McLaren chief Ron Dennis is renowned as one of the toughest negotiators in the Formula 1 paddock. So how do you make him part company with one of his most cherished racing cars? Charles Bradley finds out.
The man with the magic touch when it came to achieving the seemingly impossible is F1 sponsorship guru Zak Brown.
A renowned racing car collector and historic racer, as well as a contract-clincher extraordinaire, Brown pulled off perhaps the deal of his life when he persuaded Dennis to part with a 2001 Mika Hakkinen British Grand Prix winning car.
So how long did it take to achieve?
“It took about two years,” Brown tells Motorsport.com. “He keeps in his briefcase a list of all his cars; he’s got about 125. It was combination of Ron and Martin [Whitmarsh, the former McLaren COO], I have to give Whitmarsh credit – he helped get the deal over the line.
“It was a Martin/Ron deal: I’d been bugging Ron, and Martin knew I’d been bugging him, and I’ve done a lot of business with them over the years – both in sponsorship and in GT3.
“When I was finally successful in convincing him I was surprised I got the caliber of car that I did – a British Grand Prix-winning Hakkinen car [the only British GP that Mika ever won – Ed].
“It was exactly what I wanted: I’ve got four British GP-winning cars, and Hakkinen was one of my favourite drivers – it was good to get such a great car out of the collection. The only other West car I know of in private hands is Adrian Newey’s – but that’s a Kimi Raikkonen car, and I’d rather have a Hakkinen all day long.
“It’s an unbelievable car to drive – it took 14 of them to run me at Silverstone. The electronics is the tricky part, it takes a crew.”
Brown’s car collection is maintained and run by his racing team, United Autosports, which has been a regular in GT racing since 2009 and is about to make a move into prototypes in next year’s European Le Mans Series.
Run by former F3000 racer Richard Dean out of workshops in Leeds, England, it has built a reputation for immaculately-presented machinery – much in the image of its owner.
Dean explains: “Zak started collecting cars and we were looking after them. Then other clients came along, and we started to race them in the big historic events.”
What’s the key to success?
Brown has been credited with many high-profile deals in recent history, and has also been responsible for pulling in the most ‘new money’ sponsors in the paddock.
It’s the relationships he’s built by generating revenue streams for teams that has led to him being able to obtain the seemingly unobtainable.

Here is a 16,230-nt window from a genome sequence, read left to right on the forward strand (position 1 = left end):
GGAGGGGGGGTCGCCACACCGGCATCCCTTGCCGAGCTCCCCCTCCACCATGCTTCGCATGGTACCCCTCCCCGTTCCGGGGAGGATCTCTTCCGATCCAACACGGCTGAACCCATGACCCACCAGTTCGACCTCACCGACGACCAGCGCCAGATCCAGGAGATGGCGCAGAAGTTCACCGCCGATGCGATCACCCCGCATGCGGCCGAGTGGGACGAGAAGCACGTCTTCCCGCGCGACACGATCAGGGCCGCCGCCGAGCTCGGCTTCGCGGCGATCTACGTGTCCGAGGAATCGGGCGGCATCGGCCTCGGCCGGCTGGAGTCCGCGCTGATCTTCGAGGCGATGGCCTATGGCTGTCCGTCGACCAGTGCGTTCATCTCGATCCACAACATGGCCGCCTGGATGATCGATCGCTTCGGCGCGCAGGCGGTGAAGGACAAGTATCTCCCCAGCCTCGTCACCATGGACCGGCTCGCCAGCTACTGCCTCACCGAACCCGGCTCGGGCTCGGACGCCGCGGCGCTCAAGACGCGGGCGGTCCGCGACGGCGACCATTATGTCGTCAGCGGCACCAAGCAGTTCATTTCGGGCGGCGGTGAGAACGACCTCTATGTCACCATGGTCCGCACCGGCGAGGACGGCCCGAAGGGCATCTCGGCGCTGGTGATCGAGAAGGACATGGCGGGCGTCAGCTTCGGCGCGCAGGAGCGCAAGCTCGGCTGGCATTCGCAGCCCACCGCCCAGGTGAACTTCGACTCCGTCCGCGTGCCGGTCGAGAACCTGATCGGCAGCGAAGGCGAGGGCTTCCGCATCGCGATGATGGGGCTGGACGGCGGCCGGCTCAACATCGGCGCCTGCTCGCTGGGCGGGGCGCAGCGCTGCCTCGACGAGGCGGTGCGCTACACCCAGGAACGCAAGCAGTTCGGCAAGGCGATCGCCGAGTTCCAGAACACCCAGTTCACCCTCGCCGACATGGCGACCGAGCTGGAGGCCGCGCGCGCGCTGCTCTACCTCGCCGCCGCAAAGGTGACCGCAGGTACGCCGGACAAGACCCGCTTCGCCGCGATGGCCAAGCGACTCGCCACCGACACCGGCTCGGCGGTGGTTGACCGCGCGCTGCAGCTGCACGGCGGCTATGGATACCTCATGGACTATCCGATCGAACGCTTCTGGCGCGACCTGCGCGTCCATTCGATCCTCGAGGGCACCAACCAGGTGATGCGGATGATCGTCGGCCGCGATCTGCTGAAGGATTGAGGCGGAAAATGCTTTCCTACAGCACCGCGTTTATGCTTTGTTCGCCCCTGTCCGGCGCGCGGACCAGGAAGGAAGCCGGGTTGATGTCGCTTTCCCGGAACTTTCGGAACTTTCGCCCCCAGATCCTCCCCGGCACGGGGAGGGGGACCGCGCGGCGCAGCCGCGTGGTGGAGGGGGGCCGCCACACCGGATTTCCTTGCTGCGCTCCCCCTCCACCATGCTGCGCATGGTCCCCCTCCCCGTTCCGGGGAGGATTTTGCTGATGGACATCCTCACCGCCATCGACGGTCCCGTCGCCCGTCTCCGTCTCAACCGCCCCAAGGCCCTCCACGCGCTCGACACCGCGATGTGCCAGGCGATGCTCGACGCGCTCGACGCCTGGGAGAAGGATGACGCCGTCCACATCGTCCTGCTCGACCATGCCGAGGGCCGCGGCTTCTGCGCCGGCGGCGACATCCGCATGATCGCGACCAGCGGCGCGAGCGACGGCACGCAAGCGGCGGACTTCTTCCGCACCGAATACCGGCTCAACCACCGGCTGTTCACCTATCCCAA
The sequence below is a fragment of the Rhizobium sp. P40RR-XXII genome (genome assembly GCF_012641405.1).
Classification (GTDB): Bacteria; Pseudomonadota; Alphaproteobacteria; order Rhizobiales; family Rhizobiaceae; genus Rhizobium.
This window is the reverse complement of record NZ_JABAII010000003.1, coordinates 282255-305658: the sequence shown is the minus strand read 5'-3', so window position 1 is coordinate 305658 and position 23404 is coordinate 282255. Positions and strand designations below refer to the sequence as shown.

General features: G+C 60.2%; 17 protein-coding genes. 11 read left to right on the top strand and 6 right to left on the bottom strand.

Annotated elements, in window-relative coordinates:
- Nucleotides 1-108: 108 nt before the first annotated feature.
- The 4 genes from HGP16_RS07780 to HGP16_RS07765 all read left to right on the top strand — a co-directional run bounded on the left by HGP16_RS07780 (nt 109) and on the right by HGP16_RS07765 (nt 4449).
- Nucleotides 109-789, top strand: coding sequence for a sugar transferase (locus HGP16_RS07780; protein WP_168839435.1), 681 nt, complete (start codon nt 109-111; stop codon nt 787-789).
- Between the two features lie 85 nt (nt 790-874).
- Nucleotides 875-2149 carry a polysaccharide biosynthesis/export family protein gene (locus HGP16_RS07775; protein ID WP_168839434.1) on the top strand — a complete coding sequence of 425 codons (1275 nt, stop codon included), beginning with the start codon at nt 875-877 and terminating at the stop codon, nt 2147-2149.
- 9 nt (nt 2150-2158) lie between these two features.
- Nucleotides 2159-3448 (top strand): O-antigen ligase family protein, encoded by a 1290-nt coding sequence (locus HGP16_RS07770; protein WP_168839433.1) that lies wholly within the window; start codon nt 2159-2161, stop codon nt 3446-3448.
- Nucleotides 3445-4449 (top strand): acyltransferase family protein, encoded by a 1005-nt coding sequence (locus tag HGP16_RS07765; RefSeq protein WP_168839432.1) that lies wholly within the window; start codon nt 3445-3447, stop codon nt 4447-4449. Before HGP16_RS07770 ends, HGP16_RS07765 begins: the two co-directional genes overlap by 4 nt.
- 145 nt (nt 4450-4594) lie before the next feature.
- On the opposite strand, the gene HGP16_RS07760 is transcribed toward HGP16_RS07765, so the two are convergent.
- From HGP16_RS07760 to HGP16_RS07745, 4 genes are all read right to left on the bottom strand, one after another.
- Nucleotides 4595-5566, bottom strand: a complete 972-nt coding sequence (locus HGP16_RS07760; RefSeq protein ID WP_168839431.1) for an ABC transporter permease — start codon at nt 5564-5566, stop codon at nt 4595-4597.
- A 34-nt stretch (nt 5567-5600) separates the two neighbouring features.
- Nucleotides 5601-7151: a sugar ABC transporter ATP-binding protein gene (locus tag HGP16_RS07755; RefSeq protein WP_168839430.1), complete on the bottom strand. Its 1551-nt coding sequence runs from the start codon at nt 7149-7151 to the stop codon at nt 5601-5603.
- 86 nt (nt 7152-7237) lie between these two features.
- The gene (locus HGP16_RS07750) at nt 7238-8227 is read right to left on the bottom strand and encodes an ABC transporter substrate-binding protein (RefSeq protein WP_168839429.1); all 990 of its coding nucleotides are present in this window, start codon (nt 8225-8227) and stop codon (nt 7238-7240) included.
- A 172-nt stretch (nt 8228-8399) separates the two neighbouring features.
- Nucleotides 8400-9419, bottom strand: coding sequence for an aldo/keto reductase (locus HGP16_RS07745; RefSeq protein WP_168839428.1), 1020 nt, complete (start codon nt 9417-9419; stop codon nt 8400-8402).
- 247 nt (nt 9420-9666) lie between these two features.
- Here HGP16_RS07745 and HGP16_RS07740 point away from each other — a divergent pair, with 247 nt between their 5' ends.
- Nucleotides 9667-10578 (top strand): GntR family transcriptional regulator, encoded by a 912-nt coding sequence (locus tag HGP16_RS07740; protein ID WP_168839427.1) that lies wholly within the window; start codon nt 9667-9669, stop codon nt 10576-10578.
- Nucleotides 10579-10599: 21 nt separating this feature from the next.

“I’m doing business with these guys, and it’s the same with the sponsorship – it’s persistence that pays off,” he says. “I’ve sold you something, now give me something.
Dean quips: “They give him something just to go away!”
For example, Brown’s involvement in the Martini title sponsorship at Williams allowed him to grease some wheels to obtain the cars he desired from Sir Frank.
“I’ve got the Alan Jones championship-winning ’80 car, the Mansell ’87 car that won the British GP and another four races, and Jacques Villeneuve’s rookie-season car that won the British GP and a couple of other races,” he smiles.
He adds: “I’ve got good relationships with them all, so I can get cars that are not for sale – the Hakkinen car, the Jones and Villeneuve Williamses and the Lewis car, they weren’t for sale at any price tag. You gotta know when to ask… and that’s when they want something!
“We’re fortunate we’ve got relationships that mean we’re able to get access to cars that other people might not, and ability to work on them – like with Mercedes, we got spare engines for my Hakkinen McLaren. Those aren’t for sale from Mercedes, you gotta lean on some relationships…”
The deal is just the beginning
Once the car is in his hands, the real challenge often begins in terms of getting it out on track. While the Hakkinen McLaren was painstakingly prepared at Woking, not all the cars arrive at United’s door in perfect fettle.
Dean explains: “We rebuilt the Alan Jones Williams FW07 as a ground-up project. When we started to explore and pull it apart there were a few bits that weren’t quite original. For example, it was originally a ground-effect car, and it had clearly suffered some damage in the past, so they’d built some standard pods – same shape, and it looked right, but it didn’t have it exactly how we wanted it.
“So with Zak’s relationship with Williams, we got onto them and they couldn’t have been more helpful. They’ve got one in their museum, let us pour all over it – and even got the drawings out – so we were able to get it just right.
“We ran it at a Williams day at Silverstone and they were delighted to see a big part of their history running on track again. Dickie Stanford was the guy who helped work it out for us, and he worked on it originally – you can’t get any better than that.
“At Silverstone, he said: ‘You’ve got it spot-on’. A nice endorsement for our guys.
Brown adds: “I think they like to see the cars out there. They want them in the right hands, they don’t want them driven by a car dealer who’ll go flip ‘em.”
So what comes next?
You get the feeling that Brown isn’t someone who sits still on his spoils of victory for long, and that there’s always another deal in the offing around the corner.
How about the toughest of nuts to crack: Bernard Charles Ecclestone?
Everyone knows he has a bunker full of Brabhams – and many other true classics – hidden away. How about it, Zak?
“I’ve tried,” he says. “I want one Brabham, and he’s saying ‘if you want one, buy the other 44 too and then sell them’.
“I have been trying to get a Brabham out of him, but I’m not interested in buying 44 cars. I’ll stay on him, I’d love to have a Brabham. He’s got them all sitting in his shop. A Piquet car would be the one I want.”
Well, if anyone can… And you get the feeling it’s the passion for making an ‘impossible’ deal possible that drives him on.